Our Carrboro and Chapel Hill communities have made a number of efforts lately to improve connectivity in their downtowns and improve the walking and cycling experience for residents. Carrboro is already recognized by the League of American Bicyclists as a Bicycle Friendly Community, the only silver-level awardee in North Carolina. Chapel Hill is a bronze-level awardee. But there's always more to be done, to enhance the safety and convenience of getting around by bike and on foot. Several new improvements have recently been completed or are in the works. Our university is getting into the act too.
Bike Fixit Stations. At Wilson Park in Carrboro, the Town installed the first of three bike repair stations, followed in short order by the other two at the Libba Cotten Bikeway and at Town Hall. The tools and pumps at the stations are protected by simple shelters so that riders can make minor repairs or just fill their tires without exposure to rain or hot sun.
The Morgan creek trail has been in place and heavily used by residents of Chapel Hill for some time. The paths popularity is in spite of being isolated and lacking any connectivity at the ends. Most people, wanting to enjoy this fine path must drive on a highway, and then park their cars in a lot that is often overflowing on weekends. Families, living only a couple hundred yards away on either end, have no safe way to reach the greenway other than to drive there in a car.
Town counter data backs up how popular this trail really is. A counter, installed on the path last year, recorded an average of 307 trips per day on the trail over the last 329 days. A total of 101,297 trips in all. Most users of the trail pass the counter twice as they head in and out from the lot, so that is over 50 thousand trips in less than a year.
When I have run past the lot for this trail, and seen bikes loaded up on cars, I wondered why the town cannot make it fully accessible to the thousands that use it. My feelings were this situation is a failure in urban planning to have a recreational facility that requires a majority of the people to drive there to access *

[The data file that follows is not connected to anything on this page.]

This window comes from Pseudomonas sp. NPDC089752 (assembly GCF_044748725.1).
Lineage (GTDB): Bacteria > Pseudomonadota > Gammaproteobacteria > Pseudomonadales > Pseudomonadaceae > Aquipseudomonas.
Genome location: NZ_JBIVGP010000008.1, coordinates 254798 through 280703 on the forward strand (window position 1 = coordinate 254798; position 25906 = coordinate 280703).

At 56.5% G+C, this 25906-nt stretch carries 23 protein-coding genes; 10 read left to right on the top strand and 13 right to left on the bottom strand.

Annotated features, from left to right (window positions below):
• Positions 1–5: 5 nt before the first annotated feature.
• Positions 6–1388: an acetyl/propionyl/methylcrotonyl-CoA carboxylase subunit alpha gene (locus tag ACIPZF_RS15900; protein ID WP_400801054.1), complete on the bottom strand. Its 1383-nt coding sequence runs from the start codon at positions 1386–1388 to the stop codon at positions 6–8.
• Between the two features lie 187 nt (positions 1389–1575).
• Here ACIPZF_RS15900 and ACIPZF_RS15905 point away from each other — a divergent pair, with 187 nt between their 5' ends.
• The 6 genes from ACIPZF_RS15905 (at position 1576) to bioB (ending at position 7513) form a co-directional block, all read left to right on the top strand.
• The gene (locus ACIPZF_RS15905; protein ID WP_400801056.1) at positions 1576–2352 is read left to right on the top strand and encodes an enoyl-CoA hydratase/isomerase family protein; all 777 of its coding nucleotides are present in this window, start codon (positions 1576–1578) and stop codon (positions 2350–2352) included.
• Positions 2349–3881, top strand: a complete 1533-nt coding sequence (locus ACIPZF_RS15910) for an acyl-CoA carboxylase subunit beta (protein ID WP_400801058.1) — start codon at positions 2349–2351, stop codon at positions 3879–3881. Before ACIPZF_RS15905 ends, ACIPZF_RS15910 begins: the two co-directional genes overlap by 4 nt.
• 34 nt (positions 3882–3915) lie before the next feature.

With the rollout of regional transit plans in our area, we can see that Wake County plans 20 miles of bus rapid transit (BRT) routes. Here in Orange County, we have an 8 mile BRT route planned in additional to a proposed 18 mile light rail line connecting Durham and Chapel Hill. Should we deploy BRT as the anchor of our transit network and replace the Durham Orange Light Rail line with BRT?
First, a bit about BRT. It takes many of the things that make riding light rail transit (LRT) attractive, but uses diesel buses in dedicated exclusive roadways instead of electric rail cars on tracks. A true BRT system has stations with shelters and raised platforms like LRT. Fares are paid in advance to speed loading and buses come at regular intervals. Most importantly, a true BRT system has its own exclusive roadway. If the bus is stuck in the same traffic with cars, it’s not really “gold standard” BRT. It’s just a bus.
On Thursday, January 19th, 2017, the Chapel Hill-Carrboro City Schools Board of Education is poised to enact a policy to ensure a living wage for all full-time employees of the school district, welcome news that has the school district joining the towns of Carrboro and Chapel Hill in having living wage policies. The living wage floor will be set at the new living wage for the county of $13.15/hour.
Frustratingly, as a result of the horrible and far-reaching House Bill 2, no entitity, including our school board, can require that contractors pay a living wage to their employees. This is a significant problem in our school district, as noted in the abstact for this policy, because a large number of positions (predominately janitorial and child nutrition staff - notoriously low paying positions already and filled largely by people of color) have been shifted to contractors.
In case you missed it, the Town of Chapel Hill launched an open data portal this past summer, joining several other local area Triangle governments who have made strides in releasing government data to the public in an easily consumable fashion. Data sets range from fire incidents to library circulation to budget data, and hopefully we'll see more added over time. Even if you're new to working with data, the portal includes some basic charting and map-building functionality that are simple enough that almost anyone can use them.
This Saturday, the town is hosting an event to bring together interested parties to figure out what kinds of interesting things can be done with the data, explore, and build something cool. I'll be there and I hope you will too.
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